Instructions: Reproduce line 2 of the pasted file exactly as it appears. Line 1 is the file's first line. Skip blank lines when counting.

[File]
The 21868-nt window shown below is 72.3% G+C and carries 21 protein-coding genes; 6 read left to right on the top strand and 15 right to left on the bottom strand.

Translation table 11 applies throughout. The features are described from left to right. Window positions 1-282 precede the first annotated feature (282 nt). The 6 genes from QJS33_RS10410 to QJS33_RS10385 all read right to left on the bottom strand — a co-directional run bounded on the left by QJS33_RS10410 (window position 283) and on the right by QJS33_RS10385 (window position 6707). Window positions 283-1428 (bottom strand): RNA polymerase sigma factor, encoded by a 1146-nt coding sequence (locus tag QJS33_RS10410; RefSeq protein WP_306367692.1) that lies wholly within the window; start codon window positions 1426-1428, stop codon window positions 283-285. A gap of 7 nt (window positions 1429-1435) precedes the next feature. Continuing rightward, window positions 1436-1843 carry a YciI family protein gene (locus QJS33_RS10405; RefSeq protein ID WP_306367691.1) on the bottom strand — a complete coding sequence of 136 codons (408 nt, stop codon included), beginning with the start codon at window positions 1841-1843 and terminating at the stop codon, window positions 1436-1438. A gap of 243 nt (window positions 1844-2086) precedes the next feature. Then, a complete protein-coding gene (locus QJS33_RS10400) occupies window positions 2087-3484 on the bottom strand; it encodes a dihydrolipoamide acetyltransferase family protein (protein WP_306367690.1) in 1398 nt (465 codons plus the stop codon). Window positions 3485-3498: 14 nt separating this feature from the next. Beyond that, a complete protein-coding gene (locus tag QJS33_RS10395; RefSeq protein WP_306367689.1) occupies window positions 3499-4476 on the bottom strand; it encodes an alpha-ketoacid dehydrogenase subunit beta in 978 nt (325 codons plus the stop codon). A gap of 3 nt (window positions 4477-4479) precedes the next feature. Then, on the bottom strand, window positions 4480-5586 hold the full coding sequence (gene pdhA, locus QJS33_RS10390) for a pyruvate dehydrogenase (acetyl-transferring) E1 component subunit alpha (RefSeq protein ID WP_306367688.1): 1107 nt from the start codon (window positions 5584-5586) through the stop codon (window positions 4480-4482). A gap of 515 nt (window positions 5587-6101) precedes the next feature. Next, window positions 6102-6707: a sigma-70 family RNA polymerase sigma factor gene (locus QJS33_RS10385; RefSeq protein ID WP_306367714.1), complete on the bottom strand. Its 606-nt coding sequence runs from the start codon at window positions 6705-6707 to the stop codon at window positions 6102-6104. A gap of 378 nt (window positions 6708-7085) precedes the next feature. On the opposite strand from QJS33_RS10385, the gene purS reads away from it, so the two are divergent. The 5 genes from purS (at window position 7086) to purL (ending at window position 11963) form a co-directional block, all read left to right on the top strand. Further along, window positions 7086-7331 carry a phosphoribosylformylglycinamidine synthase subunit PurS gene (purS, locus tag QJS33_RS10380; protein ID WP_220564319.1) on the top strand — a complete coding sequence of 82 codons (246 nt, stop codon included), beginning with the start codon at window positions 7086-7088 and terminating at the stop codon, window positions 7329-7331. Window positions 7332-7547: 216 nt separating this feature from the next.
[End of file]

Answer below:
Translation table 11 applies throughout. The features are described from left to right. Window positions 1-282 precede the first annotated feature (282 nt). The 6 genes from QJS33_RS10410 to QJS33_RS10385 all read right to left on the bottom strand — a co-directional run bounded on the left by QJS33_RS10410 (window position 283) and on the right by QJS33_RS10385 (window position 6707). Window positions 283-1428 (bottom strand): RNA polymerase sigma factor, encoded by a 1146-nt coding sequence (locus tag QJS33_RS10410; RefSeq protein WP_306367692.1) that lies wholly within the window; start codon window positions 1426-1428, stop codon window positions 283-285. A gap of 7 nt (window positions 1429-1435) precedes the next feature. Continuing rightward, window positions 1436-1843 carry a YciI family protein gene (locus QJS33_RS10405; RefSeq protein ID WP_306367691.1) on the bottom strand — a complete coding sequence of 136 codons (408 nt, stop codon included), beginning with the start codon at window positions 1841-1843 and terminating at the stop codon, window positions 1436-1438. A gap of 243 nt (window positions 1844-2086) precedes the next feature. Then, a complete protein-coding gene (locus QJS33_RS10400) occupies window positions 2087-3484 on the bottom strand; it encodes a dihydrolipoamide acetyltransferase family protein (protein WP_306367690.1) in 1398 nt (465 codons plus the stop codon). Window positions 3485-3498: 14 nt separating this feature from the next. Beyond that, a complete protein-coding gene (locus tag QJS33_RS10395; RefSeq protein WP_306367689.1) occupies window positions 3499-4476 on the bottom strand; it encodes an alpha-ketoacid dehydrogenase subunit beta in 978 nt (325 codons plus the stop codon). A gap of 3 nt (window positions 4477-4479) precedes the next feature. Then, on the bottom strand, window positions 4480-5586 hold the full coding sequence (gene pdhA, locus QJS33_RS10390) for a pyruvate dehydrogenase (acetyl-transferring) E1 component subunit alpha (RefSeq protein ID WP_306367688.1): 1107 nt from the start codon (window positions 5584-5586) through the stop codon (window positions 4480-4482). A gap of 515 nt (window positions 5587-6101) precedes the next feature. Next, window positions 6102-6707: a sigma-70 family RNA polymerase sigma factor gene (locus QJS33_RS10385; RefSeq protein ID WP_306367714.1), complete on the bottom strand. Its 606-nt coding sequence runs from the start codon at window positions 6705-6707 to the stop codon at window positions 6102-6104. A gap of 378 nt (window positions 6708-7085) precedes the next feature. On the opposite strand from QJS33_RS10385, the gene purS reads away from it, so the two are divergent. The 5 genes from purS (at window position 7086) to purL (ending at window position 11963) form a co-directional block, all read left to right on the top strand. Further along, window positions 7086-7331 carry a phosphoribosylformylglycinamidine synthase subunit PurS gene (purS, locus tag QJS33_RS10380; protein ID WP_220564319.1) on the top strand — a complete coding sequence of 82 codons (246 nt, stop codon included), beginning with the start codon at window positions 7086-7088 and terminating at the stop codon, window positions 7329-7331. Window positions 7332-7547: 216 nt separating this feature from the next.